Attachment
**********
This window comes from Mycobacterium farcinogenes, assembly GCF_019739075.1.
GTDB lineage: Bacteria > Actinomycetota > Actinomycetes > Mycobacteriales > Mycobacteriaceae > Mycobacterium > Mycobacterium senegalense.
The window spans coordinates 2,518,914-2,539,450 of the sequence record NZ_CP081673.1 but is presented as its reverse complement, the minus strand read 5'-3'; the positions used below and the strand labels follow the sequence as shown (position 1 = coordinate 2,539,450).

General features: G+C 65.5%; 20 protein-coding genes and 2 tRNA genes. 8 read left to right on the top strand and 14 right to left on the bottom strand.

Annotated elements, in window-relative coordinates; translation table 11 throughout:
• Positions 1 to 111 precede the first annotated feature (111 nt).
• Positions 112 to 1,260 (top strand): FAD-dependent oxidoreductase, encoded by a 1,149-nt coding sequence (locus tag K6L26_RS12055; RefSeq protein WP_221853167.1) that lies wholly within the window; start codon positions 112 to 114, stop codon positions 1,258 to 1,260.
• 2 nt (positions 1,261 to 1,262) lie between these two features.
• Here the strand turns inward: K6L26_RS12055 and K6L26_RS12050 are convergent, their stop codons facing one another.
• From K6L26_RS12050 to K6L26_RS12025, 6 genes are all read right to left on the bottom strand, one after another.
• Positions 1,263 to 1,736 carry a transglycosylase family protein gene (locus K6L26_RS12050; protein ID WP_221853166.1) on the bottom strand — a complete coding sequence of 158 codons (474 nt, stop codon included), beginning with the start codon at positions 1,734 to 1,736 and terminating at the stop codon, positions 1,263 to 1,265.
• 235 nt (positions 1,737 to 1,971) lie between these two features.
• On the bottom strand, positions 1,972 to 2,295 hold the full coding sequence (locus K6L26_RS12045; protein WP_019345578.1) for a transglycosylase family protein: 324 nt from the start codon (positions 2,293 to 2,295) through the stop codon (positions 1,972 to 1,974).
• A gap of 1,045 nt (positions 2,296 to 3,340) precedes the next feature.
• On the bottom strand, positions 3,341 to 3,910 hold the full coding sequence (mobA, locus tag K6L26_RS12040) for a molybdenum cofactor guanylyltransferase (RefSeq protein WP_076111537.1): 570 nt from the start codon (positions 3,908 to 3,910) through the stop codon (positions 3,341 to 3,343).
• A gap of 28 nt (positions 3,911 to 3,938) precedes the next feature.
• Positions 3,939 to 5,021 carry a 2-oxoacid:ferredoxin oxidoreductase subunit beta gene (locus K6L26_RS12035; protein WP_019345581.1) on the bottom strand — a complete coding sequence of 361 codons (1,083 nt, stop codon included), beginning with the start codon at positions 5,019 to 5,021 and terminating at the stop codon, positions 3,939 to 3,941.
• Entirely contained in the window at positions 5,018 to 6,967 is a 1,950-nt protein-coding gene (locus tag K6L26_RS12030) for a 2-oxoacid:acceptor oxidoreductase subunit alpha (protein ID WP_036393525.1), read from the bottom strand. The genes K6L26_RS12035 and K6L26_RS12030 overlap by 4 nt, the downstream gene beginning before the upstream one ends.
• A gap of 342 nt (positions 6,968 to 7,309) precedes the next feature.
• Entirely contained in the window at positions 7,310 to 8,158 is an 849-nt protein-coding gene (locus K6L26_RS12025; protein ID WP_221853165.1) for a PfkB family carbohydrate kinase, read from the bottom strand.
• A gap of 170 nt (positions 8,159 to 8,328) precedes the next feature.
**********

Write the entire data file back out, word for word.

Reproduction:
This window comes from Mycobacterium farcinogenes, assembly GCF_019739075.1.
GTDB lineage: Bacteria > Actinomycetota > Actinomycetes > Mycobacteriales > Mycobacteriaceae > Mycobacterium > Mycobacterium senegalense.
The window spans coordinates 2,518,914-2,539,450 of the sequence record NZ_CP081673.1 but is presented as its reverse complement, the minus strand read 5'-3'; the positions used below and the strand labels follow the sequence as shown (position 1 = coordinate 2,539,450).

General features: G+C 65.5%; 20 protein-coding genes and 2 tRNA genes. 8 read left to right on the top strand and 14 right to left on the bottom strand.

Annotated elements, in window-relative coordinates; translation table 11 throughout:
• Positions 1 to 111 precede the first annotated feature (111 nt).
• Positions 112 to 1,260 (top strand): FAD-dependent oxidoreductase, encoded by a 1,149-nt coding sequence (locus tag K6L26_RS12055; RefSeq protein WP_221853167.1) that lies wholly within the window; start codon positions 112 to 114, stop codon positions 1,258 to 1,260.
• 2 nt (positions 1,261 to 1,262) lie between these two features.
• Here the strand turns inward: K6L26_RS12055 and K6L26_RS12050 are convergent, their stop codons facing one another.
• From K6L26_RS12050 to K6L26_RS12025, 6 genes are all read right to left on the bottom strand, one after another.
• Positions 1,263 to 1,736 carry a transglycosylase family protein gene (locus K6L26_RS12050; protein ID WP_221853166.1) on the bottom strand — a complete coding sequence of 158 codons (474 nt, stop codon included), beginning with the start codon at positions 1,734 to 1,736 and terminating at the stop codon, positions 1,263 to 1,265.
• 235 nt (positions 1,737 to 1,971) lie between these two features.
• On the bottom strand, positions 1,972 to 2,295 hold the full coding sequence (locus K6L26_RS12045; protein WP_019345578.1) for a transglycosylase family protein: 324 nt from the start codon (positions 2,293 to 2,295) through the stop codon (positions 1,972 to 1,974).
• A gap of 1,045 nt (positions 2,296 to 3,340) precedes the next feature.
• On the bottom strand, positions 3,341 to 3,910 hold the full coding sequence (mobA, locus tag K6L26_RS12040) for a molybdenum cofactor guanylyltransferase (RefSeq protein WP_076111537.1): 570 nt from the start codon (positions 3,908 to 3,910) through the stop codon (positions 3,341 to 3,343).
• A gap of 28 nt (positions 3,911 to 3,938) precedes the next feature.
• Positions 3,939 to 5,021 carry a 2-oxoacid:ferredoxin oxidoreductase subunit beta gene (locus K6L26_RS12035; protein WP_019345581.1) on the bottom strand — a complete coding sequence of 361 codons (1,083 nt, stop codon included), beginning with the start codon at positions 5,019 to 5,021 and terminating at the stop codon, positions 3,939 to 3,941.
• Entirely contained in the window at positions 5,018 to 6,967 is a 1,950-nt protein-coding gene (locus tag K6L26_RS12030) for a 2-oxoacid:acceptor oxidoreductase subunit alpha (protein ID WP_036393525.1), read from the bottom strand. The genes K6L26_RS12035 and K6L26_RS12030 overlap by 4 nt, the downstream gene beginning before the upstream one ends.
• A gap of 342 nt (positions 6,968 to 7,309) precedes the next feature.
• Entirely contained in the window at positions 7,310 to 8,158 is an 849-nt protein-coding gene (locus K6L26_RS12025; protein ID WP_221853165.1) for a PfkB family carbohydrate kinase, read from the bottom strand.
• A gap of 170 nt (positions 8,159 to 8,328) precedes the next feature.